I bought this for my biologist sister and literally upon opening it, she was debunking "fact" after "fact" as false! Then I glanced through it and found myself doing the same thing - mostly about stuff I don't consider myself remotely knowledgeable on! So you have to end up taking everything here with a pinch of salt. I honestly can't see how it got published, it is just a hopeless mishmash of stuff the author probably found on the internet and didn't bother to verify.
OK, here is a FRACTION of the portion of untrue factoids.
"The May fly [should be one word] lives only six hours, but its eggs take three years to hatch" The mayfly does indeed have a short lifespan (ranging from 2 hours to 14 days, in fact). Eggs hatch immediately, or take up to 11 months, never 2 years!
"A dragonfly has a lifespan of 24 hours". Again, false - they live at least a few weeks. But hey, what's this? Just a few pages later comes the more accurate "A dragonfly has a lifespan of four to seven weeks."
"The slang word crap comes from T. Crapper, the man who invented the modern toilet." Thomas Crapper did not invent the toilet, nor does the word "crap" have anything to do with his name, having existed over 200 years before he was born.
"A chicken is the only animal that can be eaten before it is born and after it is dead." Not true.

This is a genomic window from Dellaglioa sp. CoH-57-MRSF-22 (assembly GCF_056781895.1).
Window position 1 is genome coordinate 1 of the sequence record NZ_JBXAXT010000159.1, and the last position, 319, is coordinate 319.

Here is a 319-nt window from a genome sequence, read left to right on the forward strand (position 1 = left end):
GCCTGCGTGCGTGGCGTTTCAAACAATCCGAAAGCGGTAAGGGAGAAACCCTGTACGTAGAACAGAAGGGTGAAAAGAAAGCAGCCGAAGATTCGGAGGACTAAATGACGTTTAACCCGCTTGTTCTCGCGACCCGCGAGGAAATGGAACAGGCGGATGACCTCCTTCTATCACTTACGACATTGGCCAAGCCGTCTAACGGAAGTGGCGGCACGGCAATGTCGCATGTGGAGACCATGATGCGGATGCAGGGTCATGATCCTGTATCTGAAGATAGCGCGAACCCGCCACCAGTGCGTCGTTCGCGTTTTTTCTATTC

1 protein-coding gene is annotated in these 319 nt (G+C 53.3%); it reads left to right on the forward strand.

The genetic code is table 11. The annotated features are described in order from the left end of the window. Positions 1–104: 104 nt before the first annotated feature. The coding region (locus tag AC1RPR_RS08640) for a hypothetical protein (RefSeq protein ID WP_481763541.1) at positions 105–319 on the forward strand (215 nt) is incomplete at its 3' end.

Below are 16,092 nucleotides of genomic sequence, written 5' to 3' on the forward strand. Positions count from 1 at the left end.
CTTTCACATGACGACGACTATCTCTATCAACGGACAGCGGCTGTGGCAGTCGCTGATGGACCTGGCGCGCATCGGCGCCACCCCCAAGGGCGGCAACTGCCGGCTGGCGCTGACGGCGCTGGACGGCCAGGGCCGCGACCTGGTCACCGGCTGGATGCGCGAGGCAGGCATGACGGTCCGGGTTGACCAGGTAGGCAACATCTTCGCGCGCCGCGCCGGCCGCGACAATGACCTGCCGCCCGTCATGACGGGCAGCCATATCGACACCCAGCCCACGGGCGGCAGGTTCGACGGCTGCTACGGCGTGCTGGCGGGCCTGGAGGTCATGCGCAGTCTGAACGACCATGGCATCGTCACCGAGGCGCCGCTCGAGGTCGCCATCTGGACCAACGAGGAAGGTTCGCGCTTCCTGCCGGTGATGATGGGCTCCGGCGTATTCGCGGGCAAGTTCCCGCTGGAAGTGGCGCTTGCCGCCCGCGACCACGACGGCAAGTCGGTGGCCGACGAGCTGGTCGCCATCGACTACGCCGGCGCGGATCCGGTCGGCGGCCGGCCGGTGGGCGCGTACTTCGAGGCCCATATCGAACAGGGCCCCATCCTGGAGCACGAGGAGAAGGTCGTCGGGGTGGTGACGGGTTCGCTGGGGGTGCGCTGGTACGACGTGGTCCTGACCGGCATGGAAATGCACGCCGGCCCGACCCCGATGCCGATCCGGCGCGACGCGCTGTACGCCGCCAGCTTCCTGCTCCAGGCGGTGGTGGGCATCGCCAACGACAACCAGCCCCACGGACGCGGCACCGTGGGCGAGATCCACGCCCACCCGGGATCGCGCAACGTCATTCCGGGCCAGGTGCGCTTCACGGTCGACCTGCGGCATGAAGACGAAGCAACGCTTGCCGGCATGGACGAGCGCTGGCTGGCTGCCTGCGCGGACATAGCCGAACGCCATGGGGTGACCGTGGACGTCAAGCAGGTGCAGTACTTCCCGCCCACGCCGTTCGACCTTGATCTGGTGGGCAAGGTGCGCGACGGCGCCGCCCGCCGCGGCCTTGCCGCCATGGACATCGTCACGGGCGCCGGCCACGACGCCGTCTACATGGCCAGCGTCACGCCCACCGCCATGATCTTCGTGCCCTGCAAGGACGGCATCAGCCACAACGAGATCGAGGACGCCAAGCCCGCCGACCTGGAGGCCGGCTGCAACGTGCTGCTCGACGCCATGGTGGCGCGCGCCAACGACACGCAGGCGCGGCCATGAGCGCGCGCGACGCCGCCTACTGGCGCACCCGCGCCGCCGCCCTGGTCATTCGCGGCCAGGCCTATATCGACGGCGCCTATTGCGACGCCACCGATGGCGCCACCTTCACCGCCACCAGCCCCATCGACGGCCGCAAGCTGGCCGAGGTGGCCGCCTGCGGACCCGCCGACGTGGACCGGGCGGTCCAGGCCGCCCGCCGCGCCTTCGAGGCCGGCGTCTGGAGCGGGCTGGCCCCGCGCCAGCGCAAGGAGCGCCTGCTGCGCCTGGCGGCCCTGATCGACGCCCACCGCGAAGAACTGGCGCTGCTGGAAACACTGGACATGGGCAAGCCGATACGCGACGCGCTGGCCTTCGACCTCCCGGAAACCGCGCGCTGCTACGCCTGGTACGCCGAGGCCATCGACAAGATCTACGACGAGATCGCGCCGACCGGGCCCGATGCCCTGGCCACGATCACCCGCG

"The elephant is the only mammal that cannot jump." Again, false.
And ditto "the original name for butterfly was flutterby".
Those are the ones I could be bothered to share, but you get the idea.
There's also the downright sloppy grammar/proofing; forgetting the 'G' in Grace Kelly's forename, "Belgium town" rather than "Belgian town", "The world's termites outweigh [outnumber surely] the world's humans ten to one", "butterflies taste with their feet" closely followed by "butterflies taste with their hind feet" and many more. And the categorisation baffles "The International Association of Women Helicopter Pilots is known as the Whirly Girls" makes it into the "Literature and Art" chapter, as do several other facts that have no place there.
But I'll leave you with a fact this book has to share that I'm sure is completely true.
"No two cornflakes are the same".